What kind of a society (sans a god) do you think we would have if everyone believed they were born bad,couldn't help but to do bad--but that it didn't matter because they would never get thrown in jail.
In my opinion--it would be and IS chaos, but it IS chaos due to the influence of Christianity which holds to the above meta theory. (sin, repent, sin, repent--repeat when necessary without consequence)
So what is your view of a society that could do whatever they wanted to without consequences.
I think Cathy, based on her responses more than on the title was pointing out that since Christianity allows Jesus to suffer all the consequences for the sorrowful christian masses, that this fact could pervade a society. I happen to agree, it seems to displace guilt about doing wrong, with guilt about not attending and supporting church.
US Justices swear their oaths on the bible. Christian values pervade the US court system. Once a prisoner has served the minimum sentence, they begin eligibility for parole. There are a lot of reborn prisoners looking to get out!
I agree a society operating without consequences is not feasible, but those consequences are largely based on christian values in the US, IMHO.
Yes, the point of this discussion was to illustrate how pervasive the Christian dogma is, and how this dogma has influenced society--including atheists. The belief that humans are "born sinners" and that all our heinous deeds will be forgiven without consequences, has as the ancient philosopher Pelagius noted log ago,promotes "moral laxity."--and he was right.
Societies themselves govern their moral compasses--gods are not required.
I think a lot of these commenters are missing your point, Cathy.
I was just going through the comments--and I have to agree with you. It is unfortunate that those that consider themselves without a god--cannot see how the god or gods of whatever culture they are a part of, have influenced how they think.
Having worked the prison environment and attended parole hearings I can tell you that the members of the parole board are a little more savvy to the theatrics of those being reviewed. Convicts who attest to "finding the lord" are looked at with a suspicious eyebrow and in light of the recidivism rate with good reason.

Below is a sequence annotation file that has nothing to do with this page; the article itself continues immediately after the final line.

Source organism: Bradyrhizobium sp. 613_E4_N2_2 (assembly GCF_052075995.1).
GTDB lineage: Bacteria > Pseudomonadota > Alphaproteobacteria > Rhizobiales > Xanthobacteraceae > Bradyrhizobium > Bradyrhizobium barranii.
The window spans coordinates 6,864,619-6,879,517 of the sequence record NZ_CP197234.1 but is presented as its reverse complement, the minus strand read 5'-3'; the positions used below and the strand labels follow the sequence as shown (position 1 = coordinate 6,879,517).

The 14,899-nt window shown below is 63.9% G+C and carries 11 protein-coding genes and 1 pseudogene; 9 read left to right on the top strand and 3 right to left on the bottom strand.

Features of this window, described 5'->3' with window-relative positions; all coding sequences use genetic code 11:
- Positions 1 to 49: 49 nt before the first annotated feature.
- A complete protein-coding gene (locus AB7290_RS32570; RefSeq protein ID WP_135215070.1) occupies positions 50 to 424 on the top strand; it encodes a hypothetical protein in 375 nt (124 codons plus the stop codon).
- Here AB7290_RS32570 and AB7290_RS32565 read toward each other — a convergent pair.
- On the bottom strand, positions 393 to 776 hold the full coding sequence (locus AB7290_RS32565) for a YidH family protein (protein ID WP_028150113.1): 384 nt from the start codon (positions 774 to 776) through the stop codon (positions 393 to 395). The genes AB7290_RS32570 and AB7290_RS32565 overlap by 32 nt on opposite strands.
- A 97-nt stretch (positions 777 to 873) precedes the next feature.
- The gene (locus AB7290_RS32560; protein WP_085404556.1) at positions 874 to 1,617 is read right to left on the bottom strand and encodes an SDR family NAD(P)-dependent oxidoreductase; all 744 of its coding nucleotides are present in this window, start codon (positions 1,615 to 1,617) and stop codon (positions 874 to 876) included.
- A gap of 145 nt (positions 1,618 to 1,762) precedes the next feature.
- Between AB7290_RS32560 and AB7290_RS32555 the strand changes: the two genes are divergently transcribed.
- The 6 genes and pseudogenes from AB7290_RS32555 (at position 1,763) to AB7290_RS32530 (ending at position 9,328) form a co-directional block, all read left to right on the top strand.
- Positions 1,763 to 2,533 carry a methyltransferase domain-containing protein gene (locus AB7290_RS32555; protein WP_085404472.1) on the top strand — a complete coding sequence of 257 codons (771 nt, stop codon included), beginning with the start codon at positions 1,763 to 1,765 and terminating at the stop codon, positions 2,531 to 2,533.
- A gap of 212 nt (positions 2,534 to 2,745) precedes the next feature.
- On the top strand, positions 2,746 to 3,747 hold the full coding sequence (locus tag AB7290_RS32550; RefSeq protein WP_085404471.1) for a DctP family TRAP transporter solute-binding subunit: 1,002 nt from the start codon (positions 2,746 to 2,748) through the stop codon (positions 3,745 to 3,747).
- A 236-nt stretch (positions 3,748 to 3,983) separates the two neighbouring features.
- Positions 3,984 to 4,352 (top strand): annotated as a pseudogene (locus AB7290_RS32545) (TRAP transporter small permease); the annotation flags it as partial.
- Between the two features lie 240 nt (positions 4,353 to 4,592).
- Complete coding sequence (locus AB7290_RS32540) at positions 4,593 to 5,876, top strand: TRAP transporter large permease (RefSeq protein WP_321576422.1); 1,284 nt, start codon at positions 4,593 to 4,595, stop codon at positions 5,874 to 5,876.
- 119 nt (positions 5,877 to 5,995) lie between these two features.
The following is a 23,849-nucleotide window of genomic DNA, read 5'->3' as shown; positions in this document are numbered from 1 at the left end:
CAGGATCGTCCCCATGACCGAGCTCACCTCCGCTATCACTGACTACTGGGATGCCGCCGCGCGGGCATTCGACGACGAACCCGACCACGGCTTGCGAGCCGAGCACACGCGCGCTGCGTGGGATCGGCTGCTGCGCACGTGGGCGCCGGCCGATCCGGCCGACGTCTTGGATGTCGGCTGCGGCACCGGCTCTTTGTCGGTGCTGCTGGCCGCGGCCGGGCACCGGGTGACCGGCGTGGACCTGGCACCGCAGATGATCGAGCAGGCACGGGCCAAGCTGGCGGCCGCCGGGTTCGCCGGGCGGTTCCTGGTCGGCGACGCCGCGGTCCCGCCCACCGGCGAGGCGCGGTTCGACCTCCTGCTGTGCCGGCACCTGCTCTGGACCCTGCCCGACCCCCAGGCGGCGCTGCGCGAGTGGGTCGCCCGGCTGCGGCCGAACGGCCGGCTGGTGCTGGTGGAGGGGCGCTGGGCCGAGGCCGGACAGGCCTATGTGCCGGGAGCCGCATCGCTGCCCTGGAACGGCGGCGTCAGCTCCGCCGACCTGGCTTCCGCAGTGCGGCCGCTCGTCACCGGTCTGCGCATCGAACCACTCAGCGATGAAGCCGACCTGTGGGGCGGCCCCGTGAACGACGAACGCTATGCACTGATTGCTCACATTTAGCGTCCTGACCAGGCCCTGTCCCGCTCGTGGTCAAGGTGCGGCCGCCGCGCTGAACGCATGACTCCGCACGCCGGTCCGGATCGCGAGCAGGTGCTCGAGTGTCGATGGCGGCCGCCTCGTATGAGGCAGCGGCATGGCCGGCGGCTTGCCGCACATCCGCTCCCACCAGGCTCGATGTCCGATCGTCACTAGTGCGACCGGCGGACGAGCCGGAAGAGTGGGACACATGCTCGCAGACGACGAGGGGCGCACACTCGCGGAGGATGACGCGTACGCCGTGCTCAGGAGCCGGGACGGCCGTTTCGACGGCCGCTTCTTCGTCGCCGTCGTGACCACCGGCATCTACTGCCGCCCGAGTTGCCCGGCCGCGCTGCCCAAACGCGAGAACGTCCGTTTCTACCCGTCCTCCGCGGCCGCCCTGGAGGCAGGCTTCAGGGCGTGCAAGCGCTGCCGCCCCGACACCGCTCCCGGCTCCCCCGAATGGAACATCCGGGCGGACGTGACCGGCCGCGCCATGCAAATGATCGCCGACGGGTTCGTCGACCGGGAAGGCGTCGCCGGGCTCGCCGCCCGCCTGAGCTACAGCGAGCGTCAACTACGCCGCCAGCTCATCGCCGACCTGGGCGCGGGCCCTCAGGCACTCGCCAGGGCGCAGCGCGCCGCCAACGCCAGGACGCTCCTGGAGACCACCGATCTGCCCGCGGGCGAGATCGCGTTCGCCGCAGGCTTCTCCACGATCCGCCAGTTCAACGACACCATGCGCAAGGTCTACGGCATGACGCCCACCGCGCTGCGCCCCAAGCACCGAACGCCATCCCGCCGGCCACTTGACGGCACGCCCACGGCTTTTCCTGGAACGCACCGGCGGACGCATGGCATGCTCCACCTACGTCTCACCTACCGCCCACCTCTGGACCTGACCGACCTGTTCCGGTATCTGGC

Actually, the T-Party may have echoed it, but it was Jefferson who said it first.
I didn't say he wrote it down - it was part of a personal conversation we had --
I think if there weren't there quickly would be. People would stay together for safety then they would become a tribe or a faction then in fear of that faction others would create a group then the strongest (whoever can kill the most) would maybe even eventually become a government.
Anarchy is a stressful societal situation. Living each day like Mad Max takes it's toll on one's peace of mind. The hypothetical situation you presented is not very realistic. Organized groups of like minded individuals will not tolerate irresponsible and harmful behavior by any of it's members for obvious reasons. Thankfully we do not have to look to religion for guidance in maintaining a sane society.
Repeatedly committing crimes against your fellow man and falling back on repentance has about as much logic as the fundamentalist religious notion of "once saved, always saved."
Said society would consist of exactly one person: me.
No chaos, but kind of monotonous.
In a society consisting of two or more people, the longer the time between the sinning and the repenting, the more likely there will be consequences.
Another thought, repeatedly sinning and repenting would require a sociopath's mind. Said sociopath(s) would regard the repenting as having no more meaning than reciting the alphabet.
Hm-m, is there a correlation between easy repentance and sociopathy?
The notion of guilt requires a feeling of responsibility--but the Christian system including original sin, etc., leads to the feeling of not having responsibility because they believe they were born bad. The Christian system leads to a double bind, in that Christians feel responsible and not responsible for their actions at the same time, and as a result, the feel guilty, i.e., responsible for that act, and at the same time, they feel they are not responsible, and hence they do not feel guilty because they also believe they were born bad and cannot help but to do bad--which is why they have a tendency to repeat the same sins over and over again. It's as if they feel guilty and not guilty at the same time. It leads to neurosis--which explains a lot in our society.
For example, we often hear people say "I'm sorry, but I'm only human."--which illustrates my point. They feel bad, but they don't feel bad because they are "only human after all."
This leads to the heart of the matter. Our actions are a matter of choice, and we can choose to do what is right, i.e. be "perfect", or we can choose to do what is wrong. i.e., act on the belief we are born bad and cannot help but to do bad. I choose to be "perfect."
Cathy, people who sincerely want to do right will ask for parties they've injured or offended for forgiveness, and to whatever extent possible will work to undo that harm, and they will do so whether atheist or Christian. The Christians I knew (and know) still feel an obligation to set things aright even after their imaginary settling up with God. They also feel God expects this of them.
It's not necessary to trash Christians to be an atheist and it can be counterproductive in terms of getting Christians to give atheism an intellectual chance.